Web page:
School of Languages, Linguistics and Film

Translation, Transmission, and Cultural Transfer

Joint research seminar for Modern Languages and Comparative Literature

This seminar series aims to create a space for conversations about translation in the widest sense of the word – translation as an encounter between two or more cultures as well as languages, and translation as the cultural transmission of concepts as well as words. We are interested in questions of translation history (historical translators; translation practices and cultures), methodology (developing new approaches at the interstices of literary, historical, cultural, and linguistic studies), theory (engagement with theorists from Cicero and Bruni to Steiner and Venuti; interaction with other theoretical foci such as gender, race, medical and environmental humanities; new developments in theorisations of multicultural and multilingual translations), and the specific translation cultures of any given language or language environment. We are hoping to promote dialogues between scholars working on different languages, between theorists and practitioner-based research, and across the wide world of cultural engagements in history from ancient Greece to contemporary dialects.

In addition to traditional research papers, we welcome works in progress as well as novel approaches to engaging with scholarly research: explorations of research-informed teaching or teaching-informed research on translation, discussions on accessing and using digital resources, and bringing Translation Studies to a wider audience through public engagement activities.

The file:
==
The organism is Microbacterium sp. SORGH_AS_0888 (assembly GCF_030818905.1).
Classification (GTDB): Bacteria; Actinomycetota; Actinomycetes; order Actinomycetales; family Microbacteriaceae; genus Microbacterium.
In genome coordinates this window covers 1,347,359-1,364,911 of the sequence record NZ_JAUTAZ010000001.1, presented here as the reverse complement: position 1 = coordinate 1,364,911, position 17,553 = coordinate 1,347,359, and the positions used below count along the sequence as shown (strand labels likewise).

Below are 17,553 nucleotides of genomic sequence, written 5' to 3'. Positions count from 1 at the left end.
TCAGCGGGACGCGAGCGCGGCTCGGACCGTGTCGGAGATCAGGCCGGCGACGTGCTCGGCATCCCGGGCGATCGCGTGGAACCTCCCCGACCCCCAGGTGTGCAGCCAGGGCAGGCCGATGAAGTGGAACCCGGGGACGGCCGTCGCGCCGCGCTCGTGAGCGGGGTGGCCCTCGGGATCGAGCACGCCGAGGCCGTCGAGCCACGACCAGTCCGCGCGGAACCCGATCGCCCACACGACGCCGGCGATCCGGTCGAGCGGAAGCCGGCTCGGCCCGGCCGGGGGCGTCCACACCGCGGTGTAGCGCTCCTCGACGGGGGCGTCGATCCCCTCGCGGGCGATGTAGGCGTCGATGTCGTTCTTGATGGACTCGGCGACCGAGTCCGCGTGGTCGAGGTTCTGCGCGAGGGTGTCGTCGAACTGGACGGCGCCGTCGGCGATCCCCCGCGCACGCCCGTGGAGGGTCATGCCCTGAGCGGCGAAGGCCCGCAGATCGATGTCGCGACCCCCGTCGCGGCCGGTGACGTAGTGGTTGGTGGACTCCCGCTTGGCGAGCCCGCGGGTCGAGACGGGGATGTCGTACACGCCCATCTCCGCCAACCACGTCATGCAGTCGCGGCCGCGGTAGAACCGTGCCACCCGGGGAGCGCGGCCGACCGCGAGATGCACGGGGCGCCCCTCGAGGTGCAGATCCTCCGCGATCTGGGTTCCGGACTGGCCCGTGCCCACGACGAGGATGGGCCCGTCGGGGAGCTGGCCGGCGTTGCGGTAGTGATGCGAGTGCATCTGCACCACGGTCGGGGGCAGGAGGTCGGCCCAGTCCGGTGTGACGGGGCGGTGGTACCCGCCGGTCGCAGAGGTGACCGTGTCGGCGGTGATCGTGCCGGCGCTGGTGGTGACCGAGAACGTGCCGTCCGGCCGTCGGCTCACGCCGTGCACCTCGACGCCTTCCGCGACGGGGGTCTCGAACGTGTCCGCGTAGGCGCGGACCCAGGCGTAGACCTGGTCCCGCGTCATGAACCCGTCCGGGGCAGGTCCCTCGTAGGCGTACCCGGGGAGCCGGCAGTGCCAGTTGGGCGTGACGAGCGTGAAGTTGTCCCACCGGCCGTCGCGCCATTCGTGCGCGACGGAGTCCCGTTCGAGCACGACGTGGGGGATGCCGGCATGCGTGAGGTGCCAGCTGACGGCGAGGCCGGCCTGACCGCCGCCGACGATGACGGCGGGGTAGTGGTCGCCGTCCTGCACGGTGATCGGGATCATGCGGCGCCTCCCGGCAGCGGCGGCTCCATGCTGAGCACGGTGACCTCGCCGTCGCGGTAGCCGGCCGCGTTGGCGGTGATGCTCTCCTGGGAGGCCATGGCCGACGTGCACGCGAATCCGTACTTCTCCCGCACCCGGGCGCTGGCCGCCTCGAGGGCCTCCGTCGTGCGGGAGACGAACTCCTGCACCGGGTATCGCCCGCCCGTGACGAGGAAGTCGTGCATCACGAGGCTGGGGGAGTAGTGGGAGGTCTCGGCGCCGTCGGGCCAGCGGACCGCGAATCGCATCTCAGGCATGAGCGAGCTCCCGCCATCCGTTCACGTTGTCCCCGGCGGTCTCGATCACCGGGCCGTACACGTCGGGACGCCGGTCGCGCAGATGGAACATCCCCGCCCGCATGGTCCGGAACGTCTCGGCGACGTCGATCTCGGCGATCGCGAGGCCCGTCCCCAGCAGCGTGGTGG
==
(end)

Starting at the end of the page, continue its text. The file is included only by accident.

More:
Seminars will take place on Wednesday evenings at 18:00 at QMUL (ArtsOne 1.28), Mile End, London. Refreshments will be provided, and an evening meal/visit to the pub is likely to follow.

26th September 2018 - Dr Roel Konijnendijk (University of Leiden)

‘Reading Clausewitz to Understand Thucydides: Prussian Militarism and the Modern Study of Ancient Greek Warfare’.

Room: ArtsOne 1.28
Time: 18:00

Abstract

The earliest academic experts in the field of Ancient Greek military history were Germans with often close ties to the military, and they studied the subject from a very particular perspective. They understood warfare through the lens of Prussian professionalism, the military academy, and 19th-century technology. But the Greeks they studied were amateurs, who had no professional army or officer class or military theory. The result is that these German scholars felt compelled not just translate and interpret sources from Greek to German (and, in the case of their Anglophone successors, from Greek to English), but to translate them from the imprecise and open-ended language of the citizen-soldier to the specific terminology of modern military textbooks. An important element of the way we now (mis)understand Greek warfare is this distortion that lies at the foundation of all our theories.